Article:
Opened in 1926. Often mistaken for a joke. In fact, it is quite real kind of deep-sea benthic marine fish of the family psihrolyutovyh, which on the surface become "jelly" look to "a sad expression." Poorly understood, but it's enough to recognize it as one of the most bizarre. In the photo - a copy of the Australian Museum. (Kerryn Parkinson / Australian Museum)
10. Macropinna microstoma (Eng., Lat. Macropinna microstoma) - winner for quirkiness.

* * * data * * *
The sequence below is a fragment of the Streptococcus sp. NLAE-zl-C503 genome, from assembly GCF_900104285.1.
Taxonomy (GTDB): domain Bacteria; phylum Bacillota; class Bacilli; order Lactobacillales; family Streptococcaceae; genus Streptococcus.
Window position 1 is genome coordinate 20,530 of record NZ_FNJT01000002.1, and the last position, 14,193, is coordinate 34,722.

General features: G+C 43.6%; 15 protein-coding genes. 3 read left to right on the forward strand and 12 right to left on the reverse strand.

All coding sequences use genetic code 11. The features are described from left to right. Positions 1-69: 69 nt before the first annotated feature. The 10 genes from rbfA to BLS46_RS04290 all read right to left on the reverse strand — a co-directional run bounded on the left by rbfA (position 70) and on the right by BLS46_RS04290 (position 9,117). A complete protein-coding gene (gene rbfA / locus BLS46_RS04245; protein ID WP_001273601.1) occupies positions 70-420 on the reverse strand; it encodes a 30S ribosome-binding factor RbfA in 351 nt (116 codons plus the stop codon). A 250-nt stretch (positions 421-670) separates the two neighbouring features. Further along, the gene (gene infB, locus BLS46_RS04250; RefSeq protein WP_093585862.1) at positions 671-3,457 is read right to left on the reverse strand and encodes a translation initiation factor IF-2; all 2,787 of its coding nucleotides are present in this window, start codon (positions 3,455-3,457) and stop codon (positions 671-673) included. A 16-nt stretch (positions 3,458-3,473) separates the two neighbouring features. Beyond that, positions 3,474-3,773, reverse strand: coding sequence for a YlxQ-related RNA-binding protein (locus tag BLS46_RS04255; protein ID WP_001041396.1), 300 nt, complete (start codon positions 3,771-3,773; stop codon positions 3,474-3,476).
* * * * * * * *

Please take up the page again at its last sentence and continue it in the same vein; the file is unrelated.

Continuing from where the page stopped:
Opened in 1939. Lives at very great depths, so little studied. In particular, it is not clear was the principle of the fish. It was believed that she must be very great difficulties due to the fact that she only sees up. Only in 2009 was fully investigated the structure of the eye of the fish. Apparently, when trying to study it before the fish just could not stand the pressure change. The most notable feature of this type is a transparent dome-shaped shell that covers her head on the top and on the sides, and a large, usually upward, eyes cylindrical shape that are under this shell. Dense and elastic covering shell is attached to the back of the scales of the back and on the sides - a wide and transparent periocular bones that protect your eyes. This coating structure is normally lost (or at least greatly damaged) when the rise of fishes on the surface of the trawl nets and so on until the last time its existence has not been known. By covering the shell is filled with a clear liquid chamber in which, in fact, are the eyes of a fish; eyes from living fish painted in bright green and separated by a thin bony septum, which, extending back, expands and holds the brain. In front of each eye, but behind the mouth, there is a large round pocket that contains olfactory receptor socket. That is something that at first glance the photos of live fish seem eyes, is actually olfactory organ. The green color is caused by the presence of a specific yellow pigment. It is believed that this pigment provides a special filtering light coming from above, and reduces the brightness that allows the fish to distinguish bioluminescence potential prey. (Monterey Bay Aquarium Research Institute)